So every year for half a decade we've been making Grossie's schnecken sometime near the winter solstice. We younger cousins get together, make some schnecken, have some wine, and every year our party became more elaborate, we kept boosting the yield, till this year we chose to go up to the Compound - two perfect vacation homes, side by side in old Sonoma, larded with art and bursting with wine, nine of us plus five dependents. It poured rain as we caroused, the little children proofing yeast as bowls of dough were generated, growing slowly overnight; the children screamed, their tiny fingers clutching dripping pens and crumpled sheets of paper, secret codes and noms de guerre, they swarmed, cicadalike, their laughter splitting through our conversations, pulling one of us away up to the loft for 'special briefing' - Sam shrugged back over his shoulder, had to leave us, dragged like meat behind the children giggling into their armpits.... finally we fell asleep at close to midnight.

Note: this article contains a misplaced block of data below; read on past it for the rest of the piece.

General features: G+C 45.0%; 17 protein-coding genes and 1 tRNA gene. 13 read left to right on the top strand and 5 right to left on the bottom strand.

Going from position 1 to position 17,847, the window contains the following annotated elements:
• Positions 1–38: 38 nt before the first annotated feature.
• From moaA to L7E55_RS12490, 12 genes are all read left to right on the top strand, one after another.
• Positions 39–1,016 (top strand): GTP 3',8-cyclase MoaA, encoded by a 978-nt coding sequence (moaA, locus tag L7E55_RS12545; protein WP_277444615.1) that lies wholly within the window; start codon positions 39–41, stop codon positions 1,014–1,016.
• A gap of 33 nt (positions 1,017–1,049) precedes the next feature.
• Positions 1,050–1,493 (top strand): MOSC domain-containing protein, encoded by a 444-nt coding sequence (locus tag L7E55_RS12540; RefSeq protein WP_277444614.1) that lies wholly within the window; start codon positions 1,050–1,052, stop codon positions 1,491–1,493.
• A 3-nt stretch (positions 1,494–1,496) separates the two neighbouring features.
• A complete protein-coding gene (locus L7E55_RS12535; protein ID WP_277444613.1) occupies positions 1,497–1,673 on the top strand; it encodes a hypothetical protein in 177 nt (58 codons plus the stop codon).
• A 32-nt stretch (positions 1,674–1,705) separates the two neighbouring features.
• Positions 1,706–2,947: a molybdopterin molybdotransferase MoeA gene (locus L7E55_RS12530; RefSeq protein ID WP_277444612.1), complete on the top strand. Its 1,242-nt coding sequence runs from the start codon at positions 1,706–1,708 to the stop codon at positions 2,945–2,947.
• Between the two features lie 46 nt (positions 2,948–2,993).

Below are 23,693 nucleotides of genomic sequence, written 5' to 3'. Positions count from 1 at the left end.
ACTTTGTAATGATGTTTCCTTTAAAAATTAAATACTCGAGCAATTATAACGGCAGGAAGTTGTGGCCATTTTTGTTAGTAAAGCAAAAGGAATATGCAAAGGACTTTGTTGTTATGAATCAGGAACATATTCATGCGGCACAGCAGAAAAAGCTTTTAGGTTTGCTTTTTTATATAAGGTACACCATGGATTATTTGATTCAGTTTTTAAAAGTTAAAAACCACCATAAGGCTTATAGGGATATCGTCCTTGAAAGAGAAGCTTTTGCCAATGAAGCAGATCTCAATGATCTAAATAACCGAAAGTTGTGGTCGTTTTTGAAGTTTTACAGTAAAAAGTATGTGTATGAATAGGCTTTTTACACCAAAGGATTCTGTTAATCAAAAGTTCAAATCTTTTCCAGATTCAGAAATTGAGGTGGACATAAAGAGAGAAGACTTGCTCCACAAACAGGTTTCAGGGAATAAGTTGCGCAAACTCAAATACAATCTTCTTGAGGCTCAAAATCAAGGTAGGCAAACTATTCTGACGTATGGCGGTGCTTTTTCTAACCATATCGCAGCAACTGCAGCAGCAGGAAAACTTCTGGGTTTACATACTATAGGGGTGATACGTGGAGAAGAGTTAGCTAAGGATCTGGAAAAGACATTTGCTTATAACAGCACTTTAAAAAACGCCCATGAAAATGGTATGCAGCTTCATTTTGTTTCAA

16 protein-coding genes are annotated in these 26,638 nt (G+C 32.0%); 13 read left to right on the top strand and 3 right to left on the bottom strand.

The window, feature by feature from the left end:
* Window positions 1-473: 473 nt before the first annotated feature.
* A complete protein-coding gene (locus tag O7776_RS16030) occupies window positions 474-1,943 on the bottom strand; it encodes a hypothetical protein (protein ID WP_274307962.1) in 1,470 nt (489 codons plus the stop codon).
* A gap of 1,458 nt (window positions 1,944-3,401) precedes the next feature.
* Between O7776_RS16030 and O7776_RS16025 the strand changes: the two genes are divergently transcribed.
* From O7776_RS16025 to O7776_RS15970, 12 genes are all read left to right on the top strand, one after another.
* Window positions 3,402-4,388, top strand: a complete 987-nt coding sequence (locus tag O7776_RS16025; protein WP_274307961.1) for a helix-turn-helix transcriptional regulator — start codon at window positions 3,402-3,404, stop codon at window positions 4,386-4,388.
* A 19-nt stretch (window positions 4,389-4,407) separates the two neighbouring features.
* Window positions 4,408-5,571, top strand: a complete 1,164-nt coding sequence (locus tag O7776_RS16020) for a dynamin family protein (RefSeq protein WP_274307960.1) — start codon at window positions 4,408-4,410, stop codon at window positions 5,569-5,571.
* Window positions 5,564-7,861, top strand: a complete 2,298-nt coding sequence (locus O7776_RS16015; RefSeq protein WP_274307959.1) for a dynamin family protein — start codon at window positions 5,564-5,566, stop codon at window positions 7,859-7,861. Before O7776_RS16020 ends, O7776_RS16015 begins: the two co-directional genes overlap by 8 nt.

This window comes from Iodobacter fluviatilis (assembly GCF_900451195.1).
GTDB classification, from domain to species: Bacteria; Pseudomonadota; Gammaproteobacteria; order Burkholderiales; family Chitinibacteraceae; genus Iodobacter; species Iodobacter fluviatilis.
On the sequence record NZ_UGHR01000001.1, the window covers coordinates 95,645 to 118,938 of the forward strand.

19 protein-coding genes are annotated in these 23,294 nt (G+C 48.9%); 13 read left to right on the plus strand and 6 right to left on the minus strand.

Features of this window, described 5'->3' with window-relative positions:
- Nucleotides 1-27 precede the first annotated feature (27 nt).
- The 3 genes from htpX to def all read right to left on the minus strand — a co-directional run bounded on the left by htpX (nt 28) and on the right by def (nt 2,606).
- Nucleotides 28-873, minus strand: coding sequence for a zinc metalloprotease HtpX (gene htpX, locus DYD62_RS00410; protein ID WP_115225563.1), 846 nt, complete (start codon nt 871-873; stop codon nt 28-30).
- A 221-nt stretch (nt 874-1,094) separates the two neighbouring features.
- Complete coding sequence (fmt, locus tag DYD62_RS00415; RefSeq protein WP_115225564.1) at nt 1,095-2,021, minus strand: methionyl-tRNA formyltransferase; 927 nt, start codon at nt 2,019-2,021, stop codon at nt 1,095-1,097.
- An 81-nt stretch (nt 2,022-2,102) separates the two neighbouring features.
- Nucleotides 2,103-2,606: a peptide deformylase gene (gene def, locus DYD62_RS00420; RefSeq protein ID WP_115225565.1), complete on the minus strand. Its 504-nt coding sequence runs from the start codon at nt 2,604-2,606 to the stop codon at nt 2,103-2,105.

Awake: Sonoma morning, linens crisply cradle me and rain has poured forth from the sky for days, the sky all grey when I arise, a thousand colors, each one grey, a schnecken (early batch) for breakfast, stretch a little in the hallway, cushioned with a richly textured carpet, air still still and quiet, walk through rain-drenched flower gardens underneath storm-tossed gazebo; now people are stirring so Let's get schneckening -

Dough has doubled in the dark; we roll it into living parchment, sprinkle it with nuts and sugar, roll it gently into logs, softer than a hidden breast, delicious down against the granite - slice it into sleeping larvae, let them grow in cups of candy, bake them, dump them, drenched with praline, twenty dozen deadly nuggets... kids got anxious, hide and seeking, dressup, magic, jail, spy, Let them see what's going on and take them out to watch the creek and see the runoff, storm-engorged; salmon spawn there, nothing going now but muddy water, surging, churning, Let's go back - They're making schnecken